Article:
How To Support Your Friends Living With Eating Disorders During The Holidays

Food is an epicenter of Millennial and Gen Z culture: From social media to viral videos to waiting in line for hours for the latest food trend, restaurants are even plating their dishes more beautifully in hopes diners will notice and share to social media. While the culture surrounding food and the added excitement of Thanksgiving, Hannukah or Christmas can be easy to get caught up in this time of year, it’s also easy to forget how this food-centric, holiday culture effects people with eating disorders.

NationalEatingDisorders.org estimates that of the current population, 20 million women and 10 million men will battle an eating disorder at some point in their lives. Eating disorders can range from under-eating, to purging to over-eating and the mental side effects are equally as harmful as the physical. The daily struggle of choosing what to eat and when to eat is a struggle enough, but as the holidays approach the fear and anxieties are only amplified as those living with eating disorders are now forced to face their struggles with people around, and more importantly people who might be aware of what they’re going through. 

Chelsea Jackson, a junior at Iowa State knows firsthand just how hard the battle of an eating disorder can be, and even more so around this time of year.

 “While I don't celebrate Thanksgiving, I know that holidays can be the most difficult time for anyone suffering from eating disorders," she said. "As someone who has battled with bouts of anorexia and bulimia since I was 6-years-old, I know the best thing that friends and family can do whenever they eat around an ED survivor is to ignore how much they're eating and make no mention of their weight or eating habits."

And, of course, when in doubt, it's never a bad idea to refrain from commenting on someone's eating habits in the first place.

"While they might be a healthy weight, they could still be struggling with the fact that they have gained weight and the implication of this weight gain can risk their progress.” 

"Mentioning a survivor's 'healthy' weight or appearance can as be a harmful trigger," Jackson said. "While they might be a healthy weight, they could still be struggling with the fact that they have gained weight and the implication of this weight gain can risk their progress.” 

And while progress and recovery is key, tackling a Thanksgiving meal should be done so at your own pace. Joanne Larsen, dietitian at  www.dietitian.com offers.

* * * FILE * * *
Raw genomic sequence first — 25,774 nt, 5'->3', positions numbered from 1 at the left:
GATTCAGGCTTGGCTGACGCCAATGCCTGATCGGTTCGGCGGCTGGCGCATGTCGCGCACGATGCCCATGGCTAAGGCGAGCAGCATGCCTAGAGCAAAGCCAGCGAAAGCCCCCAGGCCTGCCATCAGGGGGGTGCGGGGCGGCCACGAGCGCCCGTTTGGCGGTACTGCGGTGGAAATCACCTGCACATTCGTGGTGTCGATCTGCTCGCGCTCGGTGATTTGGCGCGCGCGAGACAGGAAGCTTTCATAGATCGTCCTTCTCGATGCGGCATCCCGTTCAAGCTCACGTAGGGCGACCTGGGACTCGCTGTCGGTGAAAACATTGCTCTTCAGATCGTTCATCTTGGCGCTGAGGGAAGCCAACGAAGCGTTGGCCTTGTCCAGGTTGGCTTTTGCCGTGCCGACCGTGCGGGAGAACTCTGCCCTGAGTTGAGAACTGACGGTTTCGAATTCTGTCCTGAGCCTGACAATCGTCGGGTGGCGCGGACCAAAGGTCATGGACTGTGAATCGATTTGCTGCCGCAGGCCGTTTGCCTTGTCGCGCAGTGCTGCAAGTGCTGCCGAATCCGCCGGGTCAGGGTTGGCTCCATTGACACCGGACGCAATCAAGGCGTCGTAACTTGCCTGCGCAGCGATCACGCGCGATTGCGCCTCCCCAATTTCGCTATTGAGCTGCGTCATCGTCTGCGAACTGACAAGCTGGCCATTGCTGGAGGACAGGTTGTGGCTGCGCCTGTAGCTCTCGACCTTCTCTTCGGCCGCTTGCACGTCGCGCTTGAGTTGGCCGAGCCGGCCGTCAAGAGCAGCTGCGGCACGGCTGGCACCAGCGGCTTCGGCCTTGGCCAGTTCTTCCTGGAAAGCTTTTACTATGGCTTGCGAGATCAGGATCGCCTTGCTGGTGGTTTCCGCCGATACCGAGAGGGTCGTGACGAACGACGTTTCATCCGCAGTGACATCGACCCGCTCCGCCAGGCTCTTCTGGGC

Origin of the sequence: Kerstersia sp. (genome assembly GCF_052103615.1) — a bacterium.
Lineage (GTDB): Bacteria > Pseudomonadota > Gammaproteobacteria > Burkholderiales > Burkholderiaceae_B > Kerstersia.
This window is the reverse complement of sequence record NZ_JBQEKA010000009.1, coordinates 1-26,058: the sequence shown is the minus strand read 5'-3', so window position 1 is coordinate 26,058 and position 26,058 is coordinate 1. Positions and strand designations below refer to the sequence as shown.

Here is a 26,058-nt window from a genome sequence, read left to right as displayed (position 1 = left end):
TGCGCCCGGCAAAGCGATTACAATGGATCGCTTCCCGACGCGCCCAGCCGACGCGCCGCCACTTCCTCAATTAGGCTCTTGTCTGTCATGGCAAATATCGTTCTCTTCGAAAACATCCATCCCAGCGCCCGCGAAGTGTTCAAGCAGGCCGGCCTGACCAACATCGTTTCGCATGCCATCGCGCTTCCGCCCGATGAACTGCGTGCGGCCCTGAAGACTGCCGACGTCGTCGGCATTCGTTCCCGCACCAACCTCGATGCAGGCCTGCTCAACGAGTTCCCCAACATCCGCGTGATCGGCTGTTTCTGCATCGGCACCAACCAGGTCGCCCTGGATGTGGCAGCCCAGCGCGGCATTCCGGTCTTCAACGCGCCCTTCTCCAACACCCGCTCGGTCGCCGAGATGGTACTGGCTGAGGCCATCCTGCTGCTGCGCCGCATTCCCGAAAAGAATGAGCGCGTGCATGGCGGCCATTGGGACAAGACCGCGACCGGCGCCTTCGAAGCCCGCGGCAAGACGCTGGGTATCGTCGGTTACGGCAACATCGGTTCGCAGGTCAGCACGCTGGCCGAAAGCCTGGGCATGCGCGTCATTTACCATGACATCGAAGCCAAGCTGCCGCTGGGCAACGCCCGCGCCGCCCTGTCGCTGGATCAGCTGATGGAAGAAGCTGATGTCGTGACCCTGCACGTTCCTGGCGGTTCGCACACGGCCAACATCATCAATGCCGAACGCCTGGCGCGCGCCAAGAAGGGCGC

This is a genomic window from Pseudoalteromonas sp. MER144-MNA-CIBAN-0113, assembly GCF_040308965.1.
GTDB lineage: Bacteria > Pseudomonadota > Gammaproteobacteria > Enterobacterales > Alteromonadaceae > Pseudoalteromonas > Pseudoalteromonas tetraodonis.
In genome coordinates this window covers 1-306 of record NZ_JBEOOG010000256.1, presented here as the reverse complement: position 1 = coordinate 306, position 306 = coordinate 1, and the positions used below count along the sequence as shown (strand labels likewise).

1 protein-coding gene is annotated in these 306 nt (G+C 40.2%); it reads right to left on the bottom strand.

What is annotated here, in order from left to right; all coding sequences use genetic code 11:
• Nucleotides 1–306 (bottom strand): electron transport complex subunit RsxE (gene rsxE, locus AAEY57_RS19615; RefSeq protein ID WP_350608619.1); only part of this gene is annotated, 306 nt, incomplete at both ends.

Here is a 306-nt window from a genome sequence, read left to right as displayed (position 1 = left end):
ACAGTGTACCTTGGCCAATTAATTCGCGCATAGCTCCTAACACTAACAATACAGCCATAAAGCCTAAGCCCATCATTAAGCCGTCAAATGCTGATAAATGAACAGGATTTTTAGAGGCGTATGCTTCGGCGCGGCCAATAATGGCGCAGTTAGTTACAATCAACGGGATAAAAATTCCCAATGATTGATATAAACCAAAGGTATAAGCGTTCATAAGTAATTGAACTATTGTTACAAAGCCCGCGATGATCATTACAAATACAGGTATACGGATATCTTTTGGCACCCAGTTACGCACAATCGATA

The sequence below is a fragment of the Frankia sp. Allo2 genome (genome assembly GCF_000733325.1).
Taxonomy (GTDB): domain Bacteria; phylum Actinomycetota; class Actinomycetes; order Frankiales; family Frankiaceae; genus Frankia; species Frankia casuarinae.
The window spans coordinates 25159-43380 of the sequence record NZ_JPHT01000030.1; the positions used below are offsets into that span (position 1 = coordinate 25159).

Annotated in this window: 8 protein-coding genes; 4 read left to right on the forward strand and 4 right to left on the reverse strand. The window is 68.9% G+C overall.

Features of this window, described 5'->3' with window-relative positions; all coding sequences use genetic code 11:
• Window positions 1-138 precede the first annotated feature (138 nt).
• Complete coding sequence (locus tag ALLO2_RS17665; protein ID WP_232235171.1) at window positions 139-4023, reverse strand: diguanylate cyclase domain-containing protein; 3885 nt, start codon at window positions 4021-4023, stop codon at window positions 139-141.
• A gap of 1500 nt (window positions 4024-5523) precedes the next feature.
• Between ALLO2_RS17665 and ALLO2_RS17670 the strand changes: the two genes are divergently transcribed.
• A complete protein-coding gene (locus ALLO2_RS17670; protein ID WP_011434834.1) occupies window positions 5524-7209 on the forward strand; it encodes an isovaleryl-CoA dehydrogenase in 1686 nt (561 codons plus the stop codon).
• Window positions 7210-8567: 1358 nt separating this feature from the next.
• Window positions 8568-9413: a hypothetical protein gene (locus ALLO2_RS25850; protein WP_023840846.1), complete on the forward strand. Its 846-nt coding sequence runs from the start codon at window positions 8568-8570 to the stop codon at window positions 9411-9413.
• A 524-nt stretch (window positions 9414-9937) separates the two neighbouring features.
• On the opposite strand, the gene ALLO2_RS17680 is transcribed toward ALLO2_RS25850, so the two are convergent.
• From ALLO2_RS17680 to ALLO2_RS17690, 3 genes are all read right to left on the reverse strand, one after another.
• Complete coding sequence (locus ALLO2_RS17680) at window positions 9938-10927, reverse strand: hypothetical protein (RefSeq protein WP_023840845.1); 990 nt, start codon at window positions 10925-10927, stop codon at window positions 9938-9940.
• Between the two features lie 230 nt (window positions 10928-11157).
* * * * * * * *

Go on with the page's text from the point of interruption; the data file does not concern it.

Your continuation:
“People in recovery from eating disorders can decide for themselves what and how much to eat at Thanksgiving. They don't and will resist monitoring by other well-intended folks...Modeling mindful eating by not eating to excess helps reinforce that a person can select moderate portions of food and push away your plate when full.” She also adds, “A pause in eating is a good sign to stop eating and push away your plate signaling to others at the table that you are done eating. Talking during a meal when not eating is helpful in slowing down the pace of a meal by engaging people in conversation.”

 

Eating disorders go beyond the pumpkin pie and second helpings of stuffing during Thanksgiving and can pinpoint underlying issues that may have been brewing under the surface. Research shows that eating disorders can be linked back to personality traits such as perfectionism, childhood trauma and low self-esteem. Therefore, the environment someone with an eating disorder finds themselves in, could be just as difficult to deal with, as the food itself. 

Rebecca*, a sophomore in college who has battled with an eating disorder also notes that it's important to separate food from the holidays, whenever possible.

"The goal for today is for you to enjoy that stuff. So as much as you can, don't stress about food. If you think you can conquer a fear food today, then do it, but if you're more comfortable sticking to your meal plan or any foods that you're comfortable with, then do that."

"Remember why you used to love Thanksgiving. It was never the food, was it? You liked the food, but more importantly, you loved spending time with family. You loved cooking with your mom. You loved the warmth of the fireplace and hearing your family joke around and seeing your cousins. The goal for today is for you to enjoy that stuff. So as much as you can, don't stress about food. If you think you can conquer a fear food today, then do it, but if you're more comfortable sticking to your meal plan or any foods that you're comfortable with, then do that." 

And her advice for those who know of someone battling an eating disorder at the Thanksgiving table? Cut the calorie, diet-culture talk.

"Don't talk about calories. Don't act like you need to burn things off. There's no place for that at the Thanksgiving dinner," she said. "Talk about what you're thankful for. Bring love to the table. This goes regardless of whether you have a family member recovering from an eating disorder. You never know what people are dealing with!"

Thanksgiving is a time to come together and reflect on all the wonderful things we have been given. So whether you're battling an eating disorder or know someone who is this holiday season, be mindful of yourself and others, and above all else practice self-love. The food is merely what brought you to the table, now use that table for good. 

*Her name has been changed to respect her privacy